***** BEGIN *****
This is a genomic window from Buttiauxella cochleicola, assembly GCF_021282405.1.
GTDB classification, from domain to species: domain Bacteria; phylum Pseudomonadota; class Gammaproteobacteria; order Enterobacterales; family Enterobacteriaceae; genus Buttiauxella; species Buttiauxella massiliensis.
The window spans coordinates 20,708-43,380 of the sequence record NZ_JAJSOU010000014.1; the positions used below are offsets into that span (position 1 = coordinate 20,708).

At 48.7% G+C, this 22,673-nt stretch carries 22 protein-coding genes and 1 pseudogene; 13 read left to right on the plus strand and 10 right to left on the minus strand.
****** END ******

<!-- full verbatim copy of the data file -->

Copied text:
This is a genomic window from Buttiauxella cochleicola, assembly GCF_021282405.1.
GTDB classification, from domain to species: domain Bacteria; phylum Pseudomonadota; class Gammaproteobacteria; order Enterobacterales; family Enterobacteriaceae; genus Buttiauxella; species Buttiauxella massiliensis.
The window spans coordinates 20,708-43,380 of the sequence record NZ_JAJSOU010000014.1; the positions used below are offsets into that span (position 1 = coordinate 20,708).

At 48.7% G+C, this 22,673-nt stretch carries 22 protein-coding genes and 1 pseudogene; 13 read left to right on the plus strand and 10 right to left on the minus strand.